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The Ox-Bow Incident: Biography: Walter Van Tilburg Clark

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Walter Van Tilburg Clark  is renowned as a writer of Westerns and his work gained national success. He was born in 1909 in East Orland, Maine. The family moved to New York after Clark's father, Walter E. Clark, was employed by the City College of New York. They moved again when his father became president of the University of Nevada in 1917, and he retained this job until 1937. Clark gained his degree and his Masters at this university and moved to Vermont in 1931 where he taught and studied for his second Masters. After marrying in 1933, he and his wife soon moved to Cazenovia, New York. Here, Clark taught English at high school level.
Clark's first novel, The Ox-Bow Incident (1940), was a critical success. It was adapted for film in 1943 and starred Henry Fonda. Although this work draws on the Western genre, it is widely agreed that it surpasses this categorization and effectively encompasses a critique of civilization. His second novel is The City of Trembling Leaves (1945), which draws on autobiographical elements. The Track of the Cat (1949) is his third published novel and this has also been adapted for film, in 1954.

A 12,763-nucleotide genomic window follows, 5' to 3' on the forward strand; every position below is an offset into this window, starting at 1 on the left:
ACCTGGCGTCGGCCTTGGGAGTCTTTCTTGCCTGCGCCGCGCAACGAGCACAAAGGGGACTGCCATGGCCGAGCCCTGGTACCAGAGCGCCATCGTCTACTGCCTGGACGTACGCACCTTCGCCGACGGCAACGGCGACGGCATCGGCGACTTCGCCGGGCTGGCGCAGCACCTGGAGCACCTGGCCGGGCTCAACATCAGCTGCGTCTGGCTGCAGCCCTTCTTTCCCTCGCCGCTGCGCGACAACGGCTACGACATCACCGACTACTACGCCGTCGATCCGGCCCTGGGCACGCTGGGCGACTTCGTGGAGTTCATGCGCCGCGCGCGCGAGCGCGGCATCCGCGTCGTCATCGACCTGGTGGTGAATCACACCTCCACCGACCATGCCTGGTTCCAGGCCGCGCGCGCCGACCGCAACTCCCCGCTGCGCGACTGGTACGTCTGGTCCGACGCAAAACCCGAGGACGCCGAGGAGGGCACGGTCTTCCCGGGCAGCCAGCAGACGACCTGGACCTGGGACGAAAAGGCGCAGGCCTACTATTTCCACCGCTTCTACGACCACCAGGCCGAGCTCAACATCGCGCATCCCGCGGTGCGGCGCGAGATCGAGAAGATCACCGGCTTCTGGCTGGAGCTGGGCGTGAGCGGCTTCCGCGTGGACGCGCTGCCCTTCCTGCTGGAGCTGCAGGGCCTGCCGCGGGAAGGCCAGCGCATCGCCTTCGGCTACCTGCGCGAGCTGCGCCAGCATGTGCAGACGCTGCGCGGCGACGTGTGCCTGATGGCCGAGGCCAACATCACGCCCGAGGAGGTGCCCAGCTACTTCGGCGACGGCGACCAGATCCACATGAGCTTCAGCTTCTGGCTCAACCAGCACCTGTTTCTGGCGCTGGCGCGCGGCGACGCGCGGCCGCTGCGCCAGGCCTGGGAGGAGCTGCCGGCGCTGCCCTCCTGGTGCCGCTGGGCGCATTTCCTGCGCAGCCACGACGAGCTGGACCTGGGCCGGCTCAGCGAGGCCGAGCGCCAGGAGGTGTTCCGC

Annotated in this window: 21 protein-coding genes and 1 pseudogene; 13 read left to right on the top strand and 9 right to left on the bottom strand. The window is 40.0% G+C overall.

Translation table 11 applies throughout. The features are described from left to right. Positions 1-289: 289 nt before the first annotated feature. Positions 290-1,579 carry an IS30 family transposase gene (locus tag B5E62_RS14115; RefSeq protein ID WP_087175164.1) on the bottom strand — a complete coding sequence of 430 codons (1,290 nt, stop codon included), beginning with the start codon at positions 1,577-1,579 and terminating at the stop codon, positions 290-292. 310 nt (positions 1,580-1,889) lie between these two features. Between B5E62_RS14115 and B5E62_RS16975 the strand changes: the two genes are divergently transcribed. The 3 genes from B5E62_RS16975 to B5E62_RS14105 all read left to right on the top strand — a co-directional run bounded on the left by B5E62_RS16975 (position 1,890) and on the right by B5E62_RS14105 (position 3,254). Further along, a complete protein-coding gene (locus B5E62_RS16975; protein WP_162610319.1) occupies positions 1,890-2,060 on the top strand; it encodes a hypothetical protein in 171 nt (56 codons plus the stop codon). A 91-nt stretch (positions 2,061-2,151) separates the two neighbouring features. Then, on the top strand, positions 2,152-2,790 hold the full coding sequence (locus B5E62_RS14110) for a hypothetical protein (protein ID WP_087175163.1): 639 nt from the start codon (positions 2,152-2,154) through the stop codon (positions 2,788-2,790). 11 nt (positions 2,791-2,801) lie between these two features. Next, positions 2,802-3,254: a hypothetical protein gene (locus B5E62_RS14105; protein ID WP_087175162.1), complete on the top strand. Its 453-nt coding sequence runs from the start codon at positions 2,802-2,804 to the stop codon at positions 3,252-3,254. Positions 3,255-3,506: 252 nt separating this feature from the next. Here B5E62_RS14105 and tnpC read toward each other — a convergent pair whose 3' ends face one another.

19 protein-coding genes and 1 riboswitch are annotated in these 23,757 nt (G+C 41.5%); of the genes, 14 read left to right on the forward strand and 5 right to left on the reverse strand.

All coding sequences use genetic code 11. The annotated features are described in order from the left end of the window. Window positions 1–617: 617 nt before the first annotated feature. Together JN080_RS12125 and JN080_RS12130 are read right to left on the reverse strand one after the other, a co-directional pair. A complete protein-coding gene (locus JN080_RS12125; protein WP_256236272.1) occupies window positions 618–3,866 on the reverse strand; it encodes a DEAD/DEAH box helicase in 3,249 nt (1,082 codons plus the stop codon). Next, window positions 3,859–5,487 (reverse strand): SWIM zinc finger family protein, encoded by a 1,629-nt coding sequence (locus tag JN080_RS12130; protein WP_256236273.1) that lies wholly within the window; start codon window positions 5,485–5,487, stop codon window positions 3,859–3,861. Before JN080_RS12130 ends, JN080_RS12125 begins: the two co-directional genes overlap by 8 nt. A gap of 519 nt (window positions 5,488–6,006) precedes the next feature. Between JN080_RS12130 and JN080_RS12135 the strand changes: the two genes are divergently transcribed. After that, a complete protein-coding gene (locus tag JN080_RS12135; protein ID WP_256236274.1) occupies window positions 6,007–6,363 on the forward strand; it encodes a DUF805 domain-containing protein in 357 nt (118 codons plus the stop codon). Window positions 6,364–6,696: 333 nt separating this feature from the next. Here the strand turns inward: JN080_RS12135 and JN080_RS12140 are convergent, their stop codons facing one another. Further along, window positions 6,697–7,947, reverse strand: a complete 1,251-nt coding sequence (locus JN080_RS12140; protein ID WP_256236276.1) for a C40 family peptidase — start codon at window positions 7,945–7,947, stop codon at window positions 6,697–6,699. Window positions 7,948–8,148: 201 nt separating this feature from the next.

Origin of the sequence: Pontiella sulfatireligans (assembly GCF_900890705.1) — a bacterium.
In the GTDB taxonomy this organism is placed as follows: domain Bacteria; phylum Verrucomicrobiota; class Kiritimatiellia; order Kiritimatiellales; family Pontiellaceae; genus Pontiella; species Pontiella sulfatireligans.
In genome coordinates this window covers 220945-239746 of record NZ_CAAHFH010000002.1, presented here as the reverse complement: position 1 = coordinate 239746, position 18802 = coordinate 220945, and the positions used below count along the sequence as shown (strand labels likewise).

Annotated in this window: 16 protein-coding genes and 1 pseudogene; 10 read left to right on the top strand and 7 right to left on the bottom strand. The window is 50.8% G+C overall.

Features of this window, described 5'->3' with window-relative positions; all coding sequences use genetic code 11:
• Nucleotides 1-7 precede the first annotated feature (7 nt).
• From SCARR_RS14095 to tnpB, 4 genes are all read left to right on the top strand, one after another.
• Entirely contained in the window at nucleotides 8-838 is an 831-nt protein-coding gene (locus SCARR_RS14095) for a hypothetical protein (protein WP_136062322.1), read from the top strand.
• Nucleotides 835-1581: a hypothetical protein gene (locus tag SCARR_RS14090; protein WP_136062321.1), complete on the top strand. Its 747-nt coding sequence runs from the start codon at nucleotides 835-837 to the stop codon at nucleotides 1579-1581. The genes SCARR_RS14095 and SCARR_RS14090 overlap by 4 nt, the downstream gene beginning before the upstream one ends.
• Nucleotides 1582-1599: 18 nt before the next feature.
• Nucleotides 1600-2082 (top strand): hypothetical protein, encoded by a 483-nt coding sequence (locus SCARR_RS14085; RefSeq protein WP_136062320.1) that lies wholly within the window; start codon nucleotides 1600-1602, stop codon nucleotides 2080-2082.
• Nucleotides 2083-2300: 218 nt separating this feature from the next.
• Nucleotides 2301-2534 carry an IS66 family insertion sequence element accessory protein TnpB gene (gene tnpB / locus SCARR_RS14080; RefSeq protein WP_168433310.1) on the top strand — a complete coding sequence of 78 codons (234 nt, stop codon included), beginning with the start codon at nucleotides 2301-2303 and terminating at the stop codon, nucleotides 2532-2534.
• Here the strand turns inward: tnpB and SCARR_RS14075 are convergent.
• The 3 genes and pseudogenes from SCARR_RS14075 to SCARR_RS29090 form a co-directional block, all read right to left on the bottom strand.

As well as being an acclaimed novelist, he wrote short-stories, poetry and non-fiction. His first publication was a collection of his poems, Ten Women in Gale's House and Shorter Poems (1932). His last major published work was The Watchful Gods and Other Stories (1950). Although after this time he was not being published so prolifically, he continued to write. He was in the process of writing two novels and had edited the diaries of Alfred Doten before his untimely death. Alfred Doten wrote daily entries from 1849 until 1903 and in time these became regarded as historical chronicles of the mining frontier. Clark was selected to edit Doten's journals when the University of Nevada, Reno acquired them in 1961. They were published in 1973.
Between 1962 and 1971, Clark worked as a lecturer and writer-in-residence at the University of Nevada, Reno. He died of cancer in Virginia City, Nevada in 1971.




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